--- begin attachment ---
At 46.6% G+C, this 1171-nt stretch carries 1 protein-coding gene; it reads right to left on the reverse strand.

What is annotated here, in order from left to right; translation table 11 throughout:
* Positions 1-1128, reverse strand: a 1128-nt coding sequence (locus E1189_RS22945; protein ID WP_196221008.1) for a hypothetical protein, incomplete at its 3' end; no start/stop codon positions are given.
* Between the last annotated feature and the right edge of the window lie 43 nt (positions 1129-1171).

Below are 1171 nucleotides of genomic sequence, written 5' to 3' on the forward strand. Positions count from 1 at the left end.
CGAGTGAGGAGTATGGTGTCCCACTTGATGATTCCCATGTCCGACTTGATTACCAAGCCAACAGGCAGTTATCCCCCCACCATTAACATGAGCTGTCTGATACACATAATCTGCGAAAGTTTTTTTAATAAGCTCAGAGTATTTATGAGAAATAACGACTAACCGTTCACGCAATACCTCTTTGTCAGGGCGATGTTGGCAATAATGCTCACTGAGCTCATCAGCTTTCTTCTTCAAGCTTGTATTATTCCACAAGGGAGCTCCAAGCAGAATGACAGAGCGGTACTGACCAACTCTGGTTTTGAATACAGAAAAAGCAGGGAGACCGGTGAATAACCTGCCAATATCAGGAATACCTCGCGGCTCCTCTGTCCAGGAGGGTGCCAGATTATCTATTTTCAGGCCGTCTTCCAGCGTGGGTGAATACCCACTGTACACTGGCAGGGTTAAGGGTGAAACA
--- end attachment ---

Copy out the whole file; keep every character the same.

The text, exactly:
At 46.6% G+C, this 1171-nt stretch carries 1 protein-coding gene; it reads right to left on the reverse strand.

What is annotated here, in order from left to right; translation table 11 throughout:
* Positions 1-1128, reverse strand: a 1128-nt coding sequence (locus E1189_RS22945; protein ID WP_196221008.1) for a hypothetical protein, incomplete at its 3' end; no start/stop codon positions are given.
* Between the last annotated feature and the right edge of the window lie 43 nt (positions 1129-1171).

Below are 1171 nucleotides of genomic sequence, written 5' to 3' on the forward strand. Positions count from 1 at the left end.
CGAGTGAGGAGTATGGTGTCCCACTTGATGATTCCCATGTCCGACTTGATTACCAAGCCAACAGGCAGTTATCCCCCCACCATTAACATGAGCTGTCTGATACACATAATCTGCGAAAGTTTTTTTAATAAGCTCAGAGTATTTATGAGAAATAACGACTAACCGTTCACGCAATACCTCTTTGTCAGGGCGATGTTGGCAATAATGCTCACTGAGCTCATCAGCTTTCTTCTTCAAGCTTGTATTATTCCACAAGGGAGCTCCAAGCAGAATGACAGAGCGGTACTGACCAACTCTGGTTTTGAATACAGAAAAAGCAGGGAGACCGGTGAATAACCTGCCAATATCAGGAATACCTCGCGGCTCCTCTGTCCAGGAGGGTGCCAGATTATCTATTTTCAGGCCGTCTTCCAGCGTGGGTGAATACCCACTGTACACTGGCAGGGTTAAGGGTGAAACA